In 2012, Dallara set up an engineering and manufacturing hub in Speedway, Indiana, steps from the Indianapolis Motor Speedway. Inside the 100,000-square-foot facility, Dallara conducts research and development for its monocoque IndyCar chassis, manufacturers all the components, and tests its designs.
While the bulk of the space is dedicated to IndyCar, a small portion is reserved for government work, demarcated by a "top secret"-esque sign affixed to a massive steel door. (A tour guide wouldn't reveal what was behind it, though it has to do with Dallara’s budding aerospace contracts, in particular its work with Raytheon to build a better decoy missile body for the U.S. Air Force.)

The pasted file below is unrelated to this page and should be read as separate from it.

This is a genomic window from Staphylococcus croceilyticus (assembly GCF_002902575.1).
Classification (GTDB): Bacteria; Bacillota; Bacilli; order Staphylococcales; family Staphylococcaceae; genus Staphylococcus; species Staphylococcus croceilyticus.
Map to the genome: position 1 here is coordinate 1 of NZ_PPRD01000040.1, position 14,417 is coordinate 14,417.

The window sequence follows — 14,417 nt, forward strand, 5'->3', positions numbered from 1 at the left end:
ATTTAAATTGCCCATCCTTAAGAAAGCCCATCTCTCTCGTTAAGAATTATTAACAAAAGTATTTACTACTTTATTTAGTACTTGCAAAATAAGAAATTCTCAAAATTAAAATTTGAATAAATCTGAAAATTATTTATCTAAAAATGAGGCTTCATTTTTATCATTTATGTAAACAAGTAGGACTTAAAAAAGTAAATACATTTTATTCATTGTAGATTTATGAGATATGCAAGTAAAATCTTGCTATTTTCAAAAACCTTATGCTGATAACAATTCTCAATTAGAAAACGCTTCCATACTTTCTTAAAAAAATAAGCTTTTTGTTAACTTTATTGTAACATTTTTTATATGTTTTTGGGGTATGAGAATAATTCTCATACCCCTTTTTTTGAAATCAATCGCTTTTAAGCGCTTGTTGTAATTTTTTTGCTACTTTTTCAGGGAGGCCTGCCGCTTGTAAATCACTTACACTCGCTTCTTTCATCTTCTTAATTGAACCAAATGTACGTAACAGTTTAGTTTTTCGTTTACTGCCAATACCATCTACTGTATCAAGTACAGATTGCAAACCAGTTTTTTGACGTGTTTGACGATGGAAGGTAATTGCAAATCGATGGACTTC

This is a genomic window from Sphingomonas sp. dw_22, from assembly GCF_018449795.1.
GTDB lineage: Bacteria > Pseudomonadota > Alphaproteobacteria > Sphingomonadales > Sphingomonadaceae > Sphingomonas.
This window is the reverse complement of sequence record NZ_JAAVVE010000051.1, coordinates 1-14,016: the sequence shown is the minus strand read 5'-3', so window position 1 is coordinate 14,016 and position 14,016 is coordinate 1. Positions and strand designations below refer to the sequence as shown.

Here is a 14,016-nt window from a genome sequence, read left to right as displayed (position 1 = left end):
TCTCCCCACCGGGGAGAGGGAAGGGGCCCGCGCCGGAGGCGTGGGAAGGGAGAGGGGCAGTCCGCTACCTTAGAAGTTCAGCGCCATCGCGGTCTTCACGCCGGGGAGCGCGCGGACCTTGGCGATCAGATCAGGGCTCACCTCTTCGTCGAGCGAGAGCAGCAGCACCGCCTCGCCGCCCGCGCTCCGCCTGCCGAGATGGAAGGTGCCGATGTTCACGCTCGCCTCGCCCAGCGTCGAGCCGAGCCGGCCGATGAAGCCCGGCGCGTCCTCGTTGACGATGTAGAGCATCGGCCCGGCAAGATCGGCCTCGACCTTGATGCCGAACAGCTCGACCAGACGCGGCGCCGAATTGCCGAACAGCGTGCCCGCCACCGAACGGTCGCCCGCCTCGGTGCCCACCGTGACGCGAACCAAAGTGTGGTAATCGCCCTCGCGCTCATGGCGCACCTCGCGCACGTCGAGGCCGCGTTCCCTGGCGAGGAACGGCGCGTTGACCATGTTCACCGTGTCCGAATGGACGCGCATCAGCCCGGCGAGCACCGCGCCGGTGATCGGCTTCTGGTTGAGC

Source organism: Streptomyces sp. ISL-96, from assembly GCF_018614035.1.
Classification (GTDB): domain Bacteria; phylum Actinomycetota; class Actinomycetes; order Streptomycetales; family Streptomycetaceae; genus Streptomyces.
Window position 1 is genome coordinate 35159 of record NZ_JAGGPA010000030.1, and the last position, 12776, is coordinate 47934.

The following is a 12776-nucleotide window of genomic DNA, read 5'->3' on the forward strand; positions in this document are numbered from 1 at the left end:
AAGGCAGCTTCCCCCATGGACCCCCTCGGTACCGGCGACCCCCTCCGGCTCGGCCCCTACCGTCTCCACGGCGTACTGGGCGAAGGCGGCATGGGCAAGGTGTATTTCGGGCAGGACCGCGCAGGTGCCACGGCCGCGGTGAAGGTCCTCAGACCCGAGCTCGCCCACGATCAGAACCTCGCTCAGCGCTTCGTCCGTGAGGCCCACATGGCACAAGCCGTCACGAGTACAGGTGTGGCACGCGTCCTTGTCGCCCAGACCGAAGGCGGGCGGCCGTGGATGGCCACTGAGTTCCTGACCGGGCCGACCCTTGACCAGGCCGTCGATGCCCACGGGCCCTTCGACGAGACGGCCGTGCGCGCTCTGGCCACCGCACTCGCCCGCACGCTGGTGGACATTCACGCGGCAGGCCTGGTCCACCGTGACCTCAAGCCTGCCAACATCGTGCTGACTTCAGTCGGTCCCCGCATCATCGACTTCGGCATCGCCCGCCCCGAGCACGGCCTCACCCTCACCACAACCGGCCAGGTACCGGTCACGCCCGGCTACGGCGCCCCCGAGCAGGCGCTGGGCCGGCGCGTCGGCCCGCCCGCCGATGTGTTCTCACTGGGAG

But that’s not the only secret hidden within the facility. Behind a door marked “Restricted Area” lies a multi-million driving simulator, one of the best in the world. Seat time costs a whopping $12,000 per day, and it’s only available to professional race teams and their drivers. Tracks from all over the world are can be replicated on it; you can drive Silverstone, Spa, Monaco, Barcelona, Suzuka, even the Nurburgring. American teams can summon Mid-Ohio, the Indy Oval, Sebring, Sonoma, or Long Beach circuits with a few keystrokes in the control booth. And those tracks are beyond precise: The actual circuits are laser-scanned, meaning every crack, bump, and undulation on the real surface can be replicated in Indianapolis.